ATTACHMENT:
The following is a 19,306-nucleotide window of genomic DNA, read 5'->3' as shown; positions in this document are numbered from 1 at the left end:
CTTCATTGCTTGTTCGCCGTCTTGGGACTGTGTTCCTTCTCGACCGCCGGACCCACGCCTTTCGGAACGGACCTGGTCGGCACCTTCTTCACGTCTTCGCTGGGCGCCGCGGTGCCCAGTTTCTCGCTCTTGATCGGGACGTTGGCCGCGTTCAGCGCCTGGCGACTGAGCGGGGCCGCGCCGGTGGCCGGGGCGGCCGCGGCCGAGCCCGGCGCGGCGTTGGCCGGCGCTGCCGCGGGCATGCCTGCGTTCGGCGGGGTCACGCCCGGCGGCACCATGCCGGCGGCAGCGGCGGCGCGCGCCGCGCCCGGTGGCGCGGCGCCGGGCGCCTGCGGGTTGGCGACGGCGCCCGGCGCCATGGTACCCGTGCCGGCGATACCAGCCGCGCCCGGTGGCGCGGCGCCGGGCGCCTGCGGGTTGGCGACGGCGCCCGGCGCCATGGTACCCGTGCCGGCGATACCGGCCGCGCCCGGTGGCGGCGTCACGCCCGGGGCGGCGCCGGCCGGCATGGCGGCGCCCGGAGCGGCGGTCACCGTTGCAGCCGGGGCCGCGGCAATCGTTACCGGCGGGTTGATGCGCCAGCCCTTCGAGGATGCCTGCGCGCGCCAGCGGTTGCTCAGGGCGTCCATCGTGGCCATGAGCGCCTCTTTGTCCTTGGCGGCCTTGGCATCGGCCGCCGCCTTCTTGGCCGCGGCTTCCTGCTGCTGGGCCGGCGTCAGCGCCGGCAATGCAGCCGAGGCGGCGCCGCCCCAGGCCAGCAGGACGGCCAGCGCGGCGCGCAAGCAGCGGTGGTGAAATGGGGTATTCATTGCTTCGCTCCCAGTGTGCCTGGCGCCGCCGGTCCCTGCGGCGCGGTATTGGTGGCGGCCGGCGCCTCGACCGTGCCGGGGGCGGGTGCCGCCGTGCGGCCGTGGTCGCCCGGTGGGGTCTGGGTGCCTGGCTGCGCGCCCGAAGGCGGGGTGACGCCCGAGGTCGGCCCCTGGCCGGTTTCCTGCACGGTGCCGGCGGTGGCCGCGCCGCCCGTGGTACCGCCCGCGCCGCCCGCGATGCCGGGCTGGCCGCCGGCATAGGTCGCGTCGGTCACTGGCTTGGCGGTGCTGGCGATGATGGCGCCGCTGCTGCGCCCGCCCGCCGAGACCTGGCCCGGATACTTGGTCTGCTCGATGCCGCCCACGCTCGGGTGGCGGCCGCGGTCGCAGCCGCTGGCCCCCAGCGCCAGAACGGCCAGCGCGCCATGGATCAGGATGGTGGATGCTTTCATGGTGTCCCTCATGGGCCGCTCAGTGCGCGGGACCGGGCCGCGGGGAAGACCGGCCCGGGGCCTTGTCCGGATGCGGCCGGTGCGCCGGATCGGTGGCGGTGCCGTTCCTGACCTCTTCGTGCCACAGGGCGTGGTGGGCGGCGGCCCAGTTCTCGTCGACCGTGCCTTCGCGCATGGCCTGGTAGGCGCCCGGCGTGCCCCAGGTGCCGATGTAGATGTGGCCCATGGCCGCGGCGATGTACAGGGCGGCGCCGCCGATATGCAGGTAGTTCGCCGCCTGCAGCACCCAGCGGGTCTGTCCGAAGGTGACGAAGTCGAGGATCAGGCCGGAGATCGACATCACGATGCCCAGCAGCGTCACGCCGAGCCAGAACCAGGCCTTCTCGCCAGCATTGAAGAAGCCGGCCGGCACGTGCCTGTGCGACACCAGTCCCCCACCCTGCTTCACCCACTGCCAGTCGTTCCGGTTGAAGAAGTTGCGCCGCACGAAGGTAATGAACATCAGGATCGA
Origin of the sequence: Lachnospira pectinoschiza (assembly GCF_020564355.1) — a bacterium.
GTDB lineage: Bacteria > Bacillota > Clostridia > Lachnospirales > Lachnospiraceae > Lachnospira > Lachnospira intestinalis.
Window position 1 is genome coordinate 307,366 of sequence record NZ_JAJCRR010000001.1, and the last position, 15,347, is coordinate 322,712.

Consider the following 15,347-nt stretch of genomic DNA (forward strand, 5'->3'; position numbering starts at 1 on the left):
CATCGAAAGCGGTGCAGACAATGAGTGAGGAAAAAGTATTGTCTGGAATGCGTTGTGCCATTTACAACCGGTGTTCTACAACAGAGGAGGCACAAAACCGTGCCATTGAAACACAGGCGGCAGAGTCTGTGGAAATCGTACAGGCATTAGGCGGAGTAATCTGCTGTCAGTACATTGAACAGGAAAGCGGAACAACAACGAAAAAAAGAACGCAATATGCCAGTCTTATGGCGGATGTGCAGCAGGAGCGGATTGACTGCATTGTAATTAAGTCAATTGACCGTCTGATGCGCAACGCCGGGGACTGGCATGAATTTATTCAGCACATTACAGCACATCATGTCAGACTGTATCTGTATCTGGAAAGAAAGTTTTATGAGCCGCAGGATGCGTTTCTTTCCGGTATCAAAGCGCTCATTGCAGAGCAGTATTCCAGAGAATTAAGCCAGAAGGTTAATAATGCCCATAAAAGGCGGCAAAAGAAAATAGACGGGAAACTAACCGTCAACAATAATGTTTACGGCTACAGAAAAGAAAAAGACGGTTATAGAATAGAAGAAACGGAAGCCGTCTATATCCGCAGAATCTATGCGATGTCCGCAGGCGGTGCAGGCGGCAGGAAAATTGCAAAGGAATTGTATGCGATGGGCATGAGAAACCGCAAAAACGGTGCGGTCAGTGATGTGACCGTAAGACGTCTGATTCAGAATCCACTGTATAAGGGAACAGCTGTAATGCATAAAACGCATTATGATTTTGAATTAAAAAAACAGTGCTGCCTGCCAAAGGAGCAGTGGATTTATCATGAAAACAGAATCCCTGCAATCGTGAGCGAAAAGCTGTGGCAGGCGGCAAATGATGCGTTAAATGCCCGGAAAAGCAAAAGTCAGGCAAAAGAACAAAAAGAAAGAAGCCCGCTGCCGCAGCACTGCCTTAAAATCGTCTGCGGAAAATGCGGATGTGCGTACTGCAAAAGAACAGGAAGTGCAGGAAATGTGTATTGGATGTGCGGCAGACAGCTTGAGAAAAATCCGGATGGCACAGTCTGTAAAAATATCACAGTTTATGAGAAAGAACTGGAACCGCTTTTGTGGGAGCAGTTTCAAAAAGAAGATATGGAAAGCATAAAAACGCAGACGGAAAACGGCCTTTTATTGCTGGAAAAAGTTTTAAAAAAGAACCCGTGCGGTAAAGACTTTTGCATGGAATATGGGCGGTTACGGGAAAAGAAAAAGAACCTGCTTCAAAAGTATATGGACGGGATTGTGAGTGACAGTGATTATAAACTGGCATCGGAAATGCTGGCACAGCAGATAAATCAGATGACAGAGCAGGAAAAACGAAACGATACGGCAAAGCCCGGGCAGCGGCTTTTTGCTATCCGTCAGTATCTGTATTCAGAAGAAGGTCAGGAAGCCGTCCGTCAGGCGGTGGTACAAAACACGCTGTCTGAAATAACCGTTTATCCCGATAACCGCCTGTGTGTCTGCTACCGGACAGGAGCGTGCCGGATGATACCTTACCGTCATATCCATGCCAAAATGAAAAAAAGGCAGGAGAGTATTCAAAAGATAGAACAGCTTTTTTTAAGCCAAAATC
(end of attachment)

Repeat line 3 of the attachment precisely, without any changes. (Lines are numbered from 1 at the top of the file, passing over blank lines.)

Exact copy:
Origin of the sequence: Lachnospira pectinoschiza (assembly GCF_020564355.1) — a bacterium.